Thinlas Chorol set up a Ladakhi Women’s Travel Company, which has the distinction of being Ladakh’s (Jammu & Kashmir, North India) first travel company completely owned and operated by women. It is also known for promoting ecotourism. The agency specialises in organising homestay treks, providing trekkers with female guides and porters.
The aim is to encourage the women of Ladakh to show their abilities and skills, particularly in the more remote areas. Through homestays, women in the villages get a chance to meet new people and new cultures. Tourists in turn can also learn from them.
Thinlas’ foray into the mountains began as a five-year-old accompanying her father on long treks through the mountains with their goats and sheep. Today, as one of Ladakh’s best trekking guides, she looks back on that incomparable training in childhood.
What was far from bliss was the assortment of obstacles Thinlas encountered on her way to becoming the pioneering and inspirational woman she is today. Societal restrictions, taboos and narrow mindsets had to be faced at every step. But the struggle paved way to become a professional trekking guide at a time when female trekking guides were unheard of.
Despite her trekking competence, many travel companies refused to hire her as a guide, solely on account of her being a woman. Most men, on the other hand, were hired as trekking guides even without any professional training or knowledge of trekking routes/awareness of environmental impact. She was repeatedly told that a Ladakhi woman going into the mountains with a group of foreigners would be frowned upon by society. But she didn’t let the rejections and social taboos stop her.
Thinlas had met a few female travellers who had been harassed by their male trekking guides and were keen on trekking with a female guide they could trust. With the encouragement she received at SECMOL (Students Education and Culture Movement of Ladakh, an organization that helps educate children from remote regions of Ladakh) and the support of her American English teacher, Thinlas went on to gain some commendable professional expertise.
She attended a mountaineering course at the Nehru Institute of Mountaineering (Uttarkashi) and spent a semester at the National Outdoor Leadership School (NOLS) in Ranikhet, Uttarakhand, where she picked up wilderness and leadership skills. She even worked as an instructional aide at NOLS and was the first Ladakhi to do so.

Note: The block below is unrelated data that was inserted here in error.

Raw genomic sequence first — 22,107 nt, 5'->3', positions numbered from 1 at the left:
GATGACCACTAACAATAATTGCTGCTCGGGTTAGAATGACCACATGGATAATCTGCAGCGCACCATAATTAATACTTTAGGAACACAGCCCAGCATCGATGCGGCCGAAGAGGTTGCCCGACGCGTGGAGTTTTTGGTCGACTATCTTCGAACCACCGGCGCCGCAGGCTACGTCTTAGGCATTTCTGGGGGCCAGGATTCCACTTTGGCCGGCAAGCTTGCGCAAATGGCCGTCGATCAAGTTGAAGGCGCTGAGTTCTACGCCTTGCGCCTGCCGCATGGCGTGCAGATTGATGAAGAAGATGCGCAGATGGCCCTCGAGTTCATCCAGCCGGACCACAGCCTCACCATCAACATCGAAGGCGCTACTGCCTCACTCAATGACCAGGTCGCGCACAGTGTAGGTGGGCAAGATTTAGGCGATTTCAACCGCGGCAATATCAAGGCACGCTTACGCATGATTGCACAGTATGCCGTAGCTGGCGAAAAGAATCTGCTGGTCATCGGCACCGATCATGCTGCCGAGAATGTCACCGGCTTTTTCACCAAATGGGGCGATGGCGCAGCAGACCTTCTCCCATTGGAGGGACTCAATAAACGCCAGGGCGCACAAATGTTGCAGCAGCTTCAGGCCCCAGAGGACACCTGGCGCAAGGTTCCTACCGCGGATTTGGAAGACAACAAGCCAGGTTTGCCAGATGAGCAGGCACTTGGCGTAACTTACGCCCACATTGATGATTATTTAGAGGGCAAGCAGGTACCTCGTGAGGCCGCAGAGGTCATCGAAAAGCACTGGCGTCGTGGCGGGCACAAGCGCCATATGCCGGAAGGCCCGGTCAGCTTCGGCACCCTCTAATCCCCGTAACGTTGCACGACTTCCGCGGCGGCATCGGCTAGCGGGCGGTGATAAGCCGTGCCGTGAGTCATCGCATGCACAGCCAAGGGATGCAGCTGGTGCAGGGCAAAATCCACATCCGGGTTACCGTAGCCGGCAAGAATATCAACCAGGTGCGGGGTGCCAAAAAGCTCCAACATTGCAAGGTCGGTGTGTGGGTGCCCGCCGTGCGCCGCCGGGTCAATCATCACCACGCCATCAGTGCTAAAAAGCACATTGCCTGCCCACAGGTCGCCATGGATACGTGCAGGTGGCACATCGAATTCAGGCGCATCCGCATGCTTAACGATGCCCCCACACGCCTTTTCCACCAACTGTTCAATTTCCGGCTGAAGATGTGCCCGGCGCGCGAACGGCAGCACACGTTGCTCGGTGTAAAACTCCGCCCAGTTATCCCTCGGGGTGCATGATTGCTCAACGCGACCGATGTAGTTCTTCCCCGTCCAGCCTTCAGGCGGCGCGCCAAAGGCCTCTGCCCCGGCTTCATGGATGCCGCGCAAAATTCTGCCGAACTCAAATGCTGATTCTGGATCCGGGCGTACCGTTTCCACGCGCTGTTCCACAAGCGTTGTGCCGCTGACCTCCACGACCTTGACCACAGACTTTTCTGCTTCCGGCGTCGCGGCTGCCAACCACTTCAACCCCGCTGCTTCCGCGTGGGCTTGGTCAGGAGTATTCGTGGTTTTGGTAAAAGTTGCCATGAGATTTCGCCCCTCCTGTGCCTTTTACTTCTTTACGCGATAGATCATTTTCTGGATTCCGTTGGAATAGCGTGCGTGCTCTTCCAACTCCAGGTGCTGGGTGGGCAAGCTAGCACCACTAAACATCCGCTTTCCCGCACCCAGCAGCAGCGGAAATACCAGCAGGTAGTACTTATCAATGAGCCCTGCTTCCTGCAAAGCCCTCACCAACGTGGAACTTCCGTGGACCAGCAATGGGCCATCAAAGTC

Thinlas started the Ladakhi Women’s Travel Company (LWTC) in 2009 at the age of 29. Since then, many Ladakhi women have approached her to train them as trekking guides and, today, the company has 8 guides, 4 trainees and 20 employees in all. It takes a minimum of one year with the company to become a trekking guide.
Thinlas also co-founded the Ladakhi Women’s Welfare Network in late 2013, which helps women report crimes against them and works towards their general welfare. Given Thinlas’ deep sense of connection with the land, responsible travel is a huge part of LWTC’s work. Having seen a lot of garbage dumped on the mountains by irresponsible campers and tourists, the women at LWTC ensure that the ‘leave no trace’ rule is respected on their treks and the environmental impact minimized.
Trekkers make halts at homestays run by rural women and learn from Ladakhis about their way of life. Clients are told to avoid plastic bottles and instead refill water bottles at the homestays. Thinlas is aware that since homestays are unprofitable for travel agencies many of them don’t offer this option to clients unless the latter specifically insist on them. These homestays help rural women achieve the same status as their men who are out earning for their families. Homestays also encourage people to remain in their villages instead of seeking jobs in cities.
As well as helping women in the villages, LWTC also aims to support the preservation of Ladakhi culture. Their guides are highly knowledgeable about the Ladakhi culture, thereby they are able to provide an authentic experience to different tourist places and relate the tourist to the history behind them. Trekkers get a closer look at the traditional Ladakhi way of life in a homestay rather than in a guesthouse. The chances of working with Ladakhis in the fields and in their homes can also be availed on some occasions.
While trekking, one will of course observe the local Ladakhi flora and fauna, which guides are always willing to explore with the trekkers. The main challenge for LWTC is the seasonal nature of their work, with the season being barely four months from June to September. LWTC has to stretch out the income made in these few months for the rest of the year. In the winter, LWTC offers snow leopard treks, however, being off-season, there aren’t many takers.
In empowering herself, Thinlas has empowered a host of other women as well. Her vision for LWTC is to see her trekking guides spread their wings across the globe and, in turn, inspire many others to actualize their dreams.